If you’re chronic canker sore sufferer, we don’t need to tell you how painful these nasty mouth ulcers are. And if you get them so infrequently that you’re not sure why we would even create this story, consider yourself lucky. (See the use of adjectives “painful” and “nasty” above.)
Lots of people confuse canker sores with cold sores, but there’s a big difference: Cold sores are contagious, while canker sores aren’t.
Plus, canker sores form within your mouth, especially on the inside of your lips and inner cheek walls, said Dr. Shilpi Agarwal, a board-certified family medicine physician at One Medical Group in Washington, D.C. They also pop up on your tongue and gums.
Another distinction is that we know what causes cold sores: the herpes virus. (See How to Get Rid of a Cold Sore Faster.)
But the root of canker sores is tougher to pin down. Some experts believe they’re caused by a weakened immune system, high levels of stress, or a lack of certain nutrients—such as iron and vitamin B. However, no one knows for sure.
And that’s what makes canker sores so frustrating to people who are particularly prone to them. After all, no known cause usually means no known cure.
The good news is that, in terms of your health, you don’t really have to worry about cankers unless you also experience symptoms like fatigue or bowel problems at the same time. These could be indicative of digestive disorders and autoimmune diseases like celiac disease and inflammatory bowel disease. (Signs you should consult a doctor.)
Some foods seems to trigger canker sores, including chocolate and spicy, salty, and acidic items. These foods can also make canker sores feel worse. Using mouthwashes or toothpastes with the ingredient sodium lauryl sulfate may also spur a reaction.
In most cases, canker sores only tend to stick around for a week or two. But if you have one that hangs around for longer, seek help.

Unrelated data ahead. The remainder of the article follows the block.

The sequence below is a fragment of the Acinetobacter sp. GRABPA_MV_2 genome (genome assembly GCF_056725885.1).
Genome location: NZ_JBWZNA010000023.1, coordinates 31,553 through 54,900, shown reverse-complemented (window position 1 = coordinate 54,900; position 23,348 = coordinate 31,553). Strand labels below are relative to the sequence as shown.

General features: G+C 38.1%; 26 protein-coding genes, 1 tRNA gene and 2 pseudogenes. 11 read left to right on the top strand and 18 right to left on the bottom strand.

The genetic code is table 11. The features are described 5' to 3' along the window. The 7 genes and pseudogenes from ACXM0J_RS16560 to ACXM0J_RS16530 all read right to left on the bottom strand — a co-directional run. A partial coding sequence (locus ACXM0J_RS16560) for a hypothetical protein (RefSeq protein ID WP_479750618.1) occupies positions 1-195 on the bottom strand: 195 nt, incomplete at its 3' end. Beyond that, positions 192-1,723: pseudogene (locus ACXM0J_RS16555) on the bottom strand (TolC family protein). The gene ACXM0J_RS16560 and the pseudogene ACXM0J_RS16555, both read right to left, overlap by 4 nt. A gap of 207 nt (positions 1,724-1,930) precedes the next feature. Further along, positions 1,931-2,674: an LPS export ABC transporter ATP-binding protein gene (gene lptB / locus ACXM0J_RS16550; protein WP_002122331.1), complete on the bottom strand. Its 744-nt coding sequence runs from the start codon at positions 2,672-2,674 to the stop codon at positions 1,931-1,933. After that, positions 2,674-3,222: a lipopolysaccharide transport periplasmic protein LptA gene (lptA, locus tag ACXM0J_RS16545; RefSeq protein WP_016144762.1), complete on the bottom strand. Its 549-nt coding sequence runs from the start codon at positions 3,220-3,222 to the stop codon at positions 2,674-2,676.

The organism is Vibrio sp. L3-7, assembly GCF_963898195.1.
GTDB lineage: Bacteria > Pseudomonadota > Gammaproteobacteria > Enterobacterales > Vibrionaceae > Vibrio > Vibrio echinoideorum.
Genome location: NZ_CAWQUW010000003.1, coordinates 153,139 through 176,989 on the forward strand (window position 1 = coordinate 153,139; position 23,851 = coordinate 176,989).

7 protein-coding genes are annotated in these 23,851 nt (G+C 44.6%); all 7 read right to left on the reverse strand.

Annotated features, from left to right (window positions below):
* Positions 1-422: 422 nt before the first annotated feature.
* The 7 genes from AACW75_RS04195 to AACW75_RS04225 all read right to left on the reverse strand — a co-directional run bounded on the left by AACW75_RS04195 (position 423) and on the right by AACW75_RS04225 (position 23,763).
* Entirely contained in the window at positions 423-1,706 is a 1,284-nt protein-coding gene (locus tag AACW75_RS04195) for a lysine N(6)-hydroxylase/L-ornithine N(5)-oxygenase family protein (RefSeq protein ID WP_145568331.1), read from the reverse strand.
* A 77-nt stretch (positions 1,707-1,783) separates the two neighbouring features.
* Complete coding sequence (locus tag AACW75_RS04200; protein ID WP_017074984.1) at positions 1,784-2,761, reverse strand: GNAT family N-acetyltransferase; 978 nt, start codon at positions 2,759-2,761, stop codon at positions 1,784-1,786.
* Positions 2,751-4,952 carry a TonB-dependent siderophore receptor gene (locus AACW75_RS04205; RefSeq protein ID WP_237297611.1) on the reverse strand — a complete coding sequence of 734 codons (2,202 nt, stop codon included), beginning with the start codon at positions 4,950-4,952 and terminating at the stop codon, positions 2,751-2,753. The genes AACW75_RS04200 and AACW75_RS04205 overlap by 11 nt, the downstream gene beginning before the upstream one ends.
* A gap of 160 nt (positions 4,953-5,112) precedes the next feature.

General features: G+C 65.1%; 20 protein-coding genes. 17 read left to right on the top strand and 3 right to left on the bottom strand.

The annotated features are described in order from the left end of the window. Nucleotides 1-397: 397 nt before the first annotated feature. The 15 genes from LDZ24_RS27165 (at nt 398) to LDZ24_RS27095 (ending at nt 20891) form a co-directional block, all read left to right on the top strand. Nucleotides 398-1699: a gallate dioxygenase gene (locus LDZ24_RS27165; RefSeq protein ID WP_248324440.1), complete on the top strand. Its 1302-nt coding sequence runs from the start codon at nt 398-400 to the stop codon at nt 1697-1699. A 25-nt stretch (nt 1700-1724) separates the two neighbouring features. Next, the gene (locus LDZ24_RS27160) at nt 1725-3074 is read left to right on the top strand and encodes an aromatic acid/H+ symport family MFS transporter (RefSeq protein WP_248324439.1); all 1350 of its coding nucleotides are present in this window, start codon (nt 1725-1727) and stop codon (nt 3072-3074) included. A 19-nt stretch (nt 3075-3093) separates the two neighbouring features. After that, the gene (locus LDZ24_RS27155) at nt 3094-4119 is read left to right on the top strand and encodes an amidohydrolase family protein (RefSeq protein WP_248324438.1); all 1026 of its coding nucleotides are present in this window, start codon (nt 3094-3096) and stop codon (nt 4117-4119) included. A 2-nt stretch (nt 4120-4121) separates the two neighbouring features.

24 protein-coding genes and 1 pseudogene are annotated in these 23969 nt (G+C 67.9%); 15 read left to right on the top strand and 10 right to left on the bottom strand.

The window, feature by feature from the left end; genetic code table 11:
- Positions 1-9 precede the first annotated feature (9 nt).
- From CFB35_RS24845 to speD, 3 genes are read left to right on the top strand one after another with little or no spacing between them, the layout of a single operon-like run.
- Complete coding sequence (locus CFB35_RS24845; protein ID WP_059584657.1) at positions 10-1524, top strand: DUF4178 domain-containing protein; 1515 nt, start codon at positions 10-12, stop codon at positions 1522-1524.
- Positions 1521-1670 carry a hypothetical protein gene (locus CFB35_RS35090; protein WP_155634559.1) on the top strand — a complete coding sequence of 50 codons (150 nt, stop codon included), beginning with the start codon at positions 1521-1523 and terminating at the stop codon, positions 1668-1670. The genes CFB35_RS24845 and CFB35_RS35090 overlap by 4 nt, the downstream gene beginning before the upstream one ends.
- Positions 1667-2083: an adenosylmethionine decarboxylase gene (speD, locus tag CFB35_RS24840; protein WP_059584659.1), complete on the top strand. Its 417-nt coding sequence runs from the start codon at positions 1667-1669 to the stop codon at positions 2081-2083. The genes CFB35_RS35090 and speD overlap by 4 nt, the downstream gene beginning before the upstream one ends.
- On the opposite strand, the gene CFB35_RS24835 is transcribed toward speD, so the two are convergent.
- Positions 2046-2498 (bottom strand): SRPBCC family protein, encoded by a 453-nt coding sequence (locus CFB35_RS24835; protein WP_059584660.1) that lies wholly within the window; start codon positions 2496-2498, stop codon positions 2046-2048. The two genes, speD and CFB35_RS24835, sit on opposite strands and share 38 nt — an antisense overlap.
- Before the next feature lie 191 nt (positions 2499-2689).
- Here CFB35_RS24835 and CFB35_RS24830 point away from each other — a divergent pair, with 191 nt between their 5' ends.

“Any sore in the mouth that does not heal should be checked for oral cancer,” said Dr. David Edelberg, an internist at WholeHealth Chicago.
For temporary relief, try an over-the-counter oral pain relief gel like Orajel, which contains the mild anesthetic benzocaine, advised Agarwal. But if the sores cause you severe pain, your doctor may prescribe a special mouthwash that contains dexamethasone, which relieves pain and inflammation. You can also use salt water or baking soda to numb the canker sore, Edelberg said.
This is all based on what’s known medically, and is probably a little depressing if these mouth sores regularly plague you. But there may be an anecdotal antidote worth trying.
“I found that 2,000 milligrams of lysine, taken every day, has eliminated my canker sores,” said Adam Campbell, editor of MensHealth.com, who reports that until he adopted the regimen two years ago, he had experienced canker sores frequently since childhood.
“It could also be a coincidence: Maybe I have just ‘grown out of them,’ if that’s possible. And to be clear, this is in no way medical advice. But I wanted to at least share my personal finding so that others could consult about it with their family physician.”
For the record, based on the available evidence, no doctor or researcher felt comfortable suggesting that lysine supplementation could be helpful in the prevention of canker sores.
But Men’s Health nutrition advisor Mike Roussell, Ph.D. does say that taking 2,000 milligrams (mg) per day of lysine—which is an amino acid that’s found in every day foods—would be considered a safe dose.
The idea to use lysine came from research that suggests that it may help reduce the outbreaks of cold sores.
“I realize they’re different, but I tried it anyway given that it appears to be safe and that other preventative measures haven’t worked for me,” Campbell said.
“I seem far more prone to cankers sores when I’m really stressed or sick, so I’m extra vigilant about lysine supplementation at those times. And for me, it appears to be effective.”
Be smart: Before starting any supplement regiment, have a discussion with your doctor to ensure that you don’t have any conditions or medications that might be negatively impacted.